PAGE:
According to another aspect of the present invention, there is a diagnostic ultrasound system whereby an object including a moving constituent therein is scanned by a ultrasound beam signal in a contrast echo technique, based on a Doppler technique, in which an ultrasound contrast medium is injected into the object to be placed in the moving constituent, the system comprising: a unit for driving an ultrasound probe in order to transmit the ultrasound beam signal toward the object; a unit for acquiring an echo signal echoed from the ultrasound contrast medium on the basis of an ultrasound echo signal received by the ultrasound probe; a unit for evaluating information of a Doppler shift frequency concerning a nonlinear component of the echo signal on the basis of a reference signal of which frequency is set outside a frequency band of the ultrasound beam signal being transmitted; and a unit for visualizing the evaluated information of the Doppler shift frequency.

Still another aspect of the present invention is that there is provided a method of ultrasound imaging whereby an object including a moving constituent therein is scanned by a ultrasound beam signal in a contrast echo technique, based on an Doppler technique, in which an ultrasound contrast medium is injected into the object to be placed in the moving constituent, the method comprising the steps of: driving an ultrasound probe in order to transmit the ultrasound beam signal toward the object; acquiring an echo signal echoed from the ultrasound contrast medium on the basis of an ultrasound echo signal received by the ultrasound probe; evaluating information of a Doppler shift frequency concerning a nonlinear component of the echo signal on the basis of a reference signal of which frequency is set outside a frequency band of the ultrasound beam signal being transmitted; and visualizing the evaluated information of the Doppler shift frequency.

BRIEF DESCRIPTION OF THE DRAWINGS

In the accompanying drawings:

FIG. 1 is a block diagram of a diagnostic ultrasound system in accordance with an embodiment of the present invention;

FIG. 2 is a circuit diagram showing an example of a transmission resonant circuit;

FIG. 3 is a block diagram of a velocity arithmetic unit;

FIGS. 4A and 4B are diagrams showing an ultrasound probe and a transmission spectrum;

FIG. 5 is a diagram showing an example of a relationship between a transmission spectrum and reference frequency;

FIG. 6 is a diagram showing an example of a tomographic image produced in this embodiment;

FIG. 7 is a diagram showing an example of a Doppler spectrum;

FIG. 8 is a diagram showing an example of a color Doppler image;

FIG. 9 is a diagram showing an example of a relationship between a transmission spectrum and nonlinear scattering component;

FIG. 10 is a block diagram of a diagnostic ultrasound system in accordance with a variant; and

FIGS. 11A and 11B are graphs showing frequency characteristic curves concerning respective groups of transducers.

DETAILED DESCRIPTION OF THE PREFERRED EMBODIMENTS

An embodiment of the present invention will be described below in conjunction with the drawings.

An embodiment will be described in conjunction with FIGS. 1 to 8. A diagnostic ultrasound system in accordance with this embodiment adopts a contrast echo technique making it possible to efficiently detect second harmonics stemming from nonlinear scattering of bubbles contained in an ultrasound contrast medium, to display a distribution of the bubbles two-dimensionally, and to perform measurement by utilizing the Doppler effect.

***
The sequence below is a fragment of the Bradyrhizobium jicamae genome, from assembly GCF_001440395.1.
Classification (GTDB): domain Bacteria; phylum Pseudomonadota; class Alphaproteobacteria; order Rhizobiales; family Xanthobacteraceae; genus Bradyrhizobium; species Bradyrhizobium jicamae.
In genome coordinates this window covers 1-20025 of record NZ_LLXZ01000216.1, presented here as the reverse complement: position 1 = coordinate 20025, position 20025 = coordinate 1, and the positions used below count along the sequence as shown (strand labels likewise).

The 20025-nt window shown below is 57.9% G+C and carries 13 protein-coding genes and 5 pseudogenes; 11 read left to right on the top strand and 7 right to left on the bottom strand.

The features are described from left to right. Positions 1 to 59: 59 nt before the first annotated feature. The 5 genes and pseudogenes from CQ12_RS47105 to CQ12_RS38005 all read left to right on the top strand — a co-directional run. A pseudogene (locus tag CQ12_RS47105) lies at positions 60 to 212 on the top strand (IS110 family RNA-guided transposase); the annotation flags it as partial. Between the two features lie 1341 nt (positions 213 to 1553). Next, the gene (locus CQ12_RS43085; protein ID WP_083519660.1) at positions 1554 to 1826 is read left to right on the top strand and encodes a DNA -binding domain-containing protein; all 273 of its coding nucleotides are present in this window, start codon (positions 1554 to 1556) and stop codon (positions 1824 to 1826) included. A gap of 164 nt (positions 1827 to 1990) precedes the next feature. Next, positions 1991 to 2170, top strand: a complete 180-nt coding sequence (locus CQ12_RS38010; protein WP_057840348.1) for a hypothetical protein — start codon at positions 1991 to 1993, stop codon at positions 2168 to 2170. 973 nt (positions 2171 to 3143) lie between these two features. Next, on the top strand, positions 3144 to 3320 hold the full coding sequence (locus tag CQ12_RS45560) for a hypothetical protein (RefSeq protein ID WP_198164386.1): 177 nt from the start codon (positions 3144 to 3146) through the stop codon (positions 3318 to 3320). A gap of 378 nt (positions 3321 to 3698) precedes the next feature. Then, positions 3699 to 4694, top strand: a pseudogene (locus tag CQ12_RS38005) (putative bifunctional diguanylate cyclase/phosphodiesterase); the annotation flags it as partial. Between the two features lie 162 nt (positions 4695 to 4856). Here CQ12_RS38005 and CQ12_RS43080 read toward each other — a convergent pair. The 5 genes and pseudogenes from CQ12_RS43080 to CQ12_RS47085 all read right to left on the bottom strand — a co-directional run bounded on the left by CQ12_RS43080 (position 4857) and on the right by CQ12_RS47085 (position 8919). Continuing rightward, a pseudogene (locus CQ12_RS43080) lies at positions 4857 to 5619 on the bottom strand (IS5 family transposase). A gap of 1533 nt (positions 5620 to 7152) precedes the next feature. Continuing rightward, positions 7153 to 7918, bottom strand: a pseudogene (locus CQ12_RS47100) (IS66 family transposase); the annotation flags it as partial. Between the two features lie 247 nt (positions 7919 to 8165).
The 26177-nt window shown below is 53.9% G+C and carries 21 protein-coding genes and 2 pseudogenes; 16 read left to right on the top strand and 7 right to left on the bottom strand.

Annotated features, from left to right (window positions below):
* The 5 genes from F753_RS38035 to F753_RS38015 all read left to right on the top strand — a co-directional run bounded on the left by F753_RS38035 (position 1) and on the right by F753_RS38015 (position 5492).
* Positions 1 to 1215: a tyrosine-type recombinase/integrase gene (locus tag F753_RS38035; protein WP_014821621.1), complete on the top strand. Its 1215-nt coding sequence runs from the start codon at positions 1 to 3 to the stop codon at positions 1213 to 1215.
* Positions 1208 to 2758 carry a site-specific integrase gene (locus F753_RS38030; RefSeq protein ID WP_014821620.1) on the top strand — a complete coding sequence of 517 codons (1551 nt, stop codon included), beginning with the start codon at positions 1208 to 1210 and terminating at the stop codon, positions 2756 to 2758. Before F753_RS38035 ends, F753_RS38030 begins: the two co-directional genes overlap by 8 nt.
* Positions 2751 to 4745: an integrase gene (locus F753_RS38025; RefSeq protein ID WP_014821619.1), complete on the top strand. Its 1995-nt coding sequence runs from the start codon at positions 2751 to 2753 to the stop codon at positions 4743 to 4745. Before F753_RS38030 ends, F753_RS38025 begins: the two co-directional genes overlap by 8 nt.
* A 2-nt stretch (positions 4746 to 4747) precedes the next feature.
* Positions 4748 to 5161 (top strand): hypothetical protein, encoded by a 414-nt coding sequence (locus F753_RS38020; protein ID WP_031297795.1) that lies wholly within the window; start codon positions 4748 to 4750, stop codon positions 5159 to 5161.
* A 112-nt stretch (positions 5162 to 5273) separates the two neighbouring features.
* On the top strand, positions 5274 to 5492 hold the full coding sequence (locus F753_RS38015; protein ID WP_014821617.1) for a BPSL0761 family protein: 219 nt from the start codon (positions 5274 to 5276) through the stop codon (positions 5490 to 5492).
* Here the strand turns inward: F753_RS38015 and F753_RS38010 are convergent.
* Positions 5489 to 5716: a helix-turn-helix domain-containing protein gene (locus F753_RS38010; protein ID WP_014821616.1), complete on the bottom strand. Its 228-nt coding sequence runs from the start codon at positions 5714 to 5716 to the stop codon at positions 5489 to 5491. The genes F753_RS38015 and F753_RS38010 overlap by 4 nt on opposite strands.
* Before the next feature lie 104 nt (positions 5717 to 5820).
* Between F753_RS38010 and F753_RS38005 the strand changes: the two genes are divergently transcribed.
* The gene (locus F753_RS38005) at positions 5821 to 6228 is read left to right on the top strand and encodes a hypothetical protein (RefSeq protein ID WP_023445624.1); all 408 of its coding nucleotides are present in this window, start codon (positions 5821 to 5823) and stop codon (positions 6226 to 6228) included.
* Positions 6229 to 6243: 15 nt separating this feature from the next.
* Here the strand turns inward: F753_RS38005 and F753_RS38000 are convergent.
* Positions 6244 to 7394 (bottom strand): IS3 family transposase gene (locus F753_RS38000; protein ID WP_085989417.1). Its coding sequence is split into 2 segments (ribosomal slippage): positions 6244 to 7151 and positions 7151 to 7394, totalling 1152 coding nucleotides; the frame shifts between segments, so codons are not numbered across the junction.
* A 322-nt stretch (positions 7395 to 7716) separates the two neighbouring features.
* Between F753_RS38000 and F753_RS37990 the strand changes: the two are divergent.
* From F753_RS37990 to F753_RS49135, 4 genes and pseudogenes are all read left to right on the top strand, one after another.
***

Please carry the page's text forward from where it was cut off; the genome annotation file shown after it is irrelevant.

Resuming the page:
As shown in FIG. 1, the diagnostic ultrasound system comprises an ultrasound probe 10 for transmitting and receiving ultrasonic waves to or from a patient body, and a main unit 11 for driving the ultrasound probe 10 and processing received signals of the ultrasound probe 10.

The ultrasound probe (hereinafter probe) 10 is of a phased-array type in which a plurality of transducers are arranged in a direction of scanning. The transducers possess the same reception characteristic, and have a sufficiently wide passband permitting detection of a fundamental component for driving each transducer and a second harmonic produced by a living body.

The main unit 11 includes such circuits as a transmitting system for driving the probe 11, a receiving and processing system for receiving and processing signals sent from the probe 10, a display system for displaying processed images, and an input system. In addition, a detecting system for detecting a biomedical signal such as an echocardiographic signal is included but is not shown in the drawing.

The transmitting system includes a clock generating circuit 20, a transmission delay circuit 21, a pulser circuit 22, and a transmission resonant circuit 23. The clock generating circuit 20 is a circuit for generating a clock used to determine the timing of transmitting an ultrasonic wave and a transmission frequency. The transmission delay circuit 21 is a circuit for performing transmission focusing by delaying transmission waves. The pulser circuit 22 includes the same number of pulsers as the number of individual paths (hereinafter channels) associated with the transducers, generates a driving pulse according to the timing of each delayed transmission wave, and supplies the driving pulse to each transducer.

The transmission resonant circuit 23 is one of the constituent features of the diagnostic ultrasound system, and is included in order to efficiently detect, for example, second harmonics of echoes stemming from an ultrasound contrast medium injected into a living body. In other words, the diagnostic ultrasound system includes a facility capable of removing harmonics at the time of transmission. The transmission resonant circuit 23 includes, as shown in FIG. 2, a limiter 24 formed with a diode inverse parallel circuit and a coil unit 25 that becomes resonant with a capacitive impedance of a probe, cable, or the like and offers a passband centered on a fundamental frequency alone. The limiter 24 is turned on when an applied signal has a certain level or higher. The transmission resonant circuit 23 becomes therefore resonant only during transmission during which an applied signal level is high, and remains non-resonant during reception. The series circuit composed of the limiter 24 and coil unit 25 is installed for each channel in practice.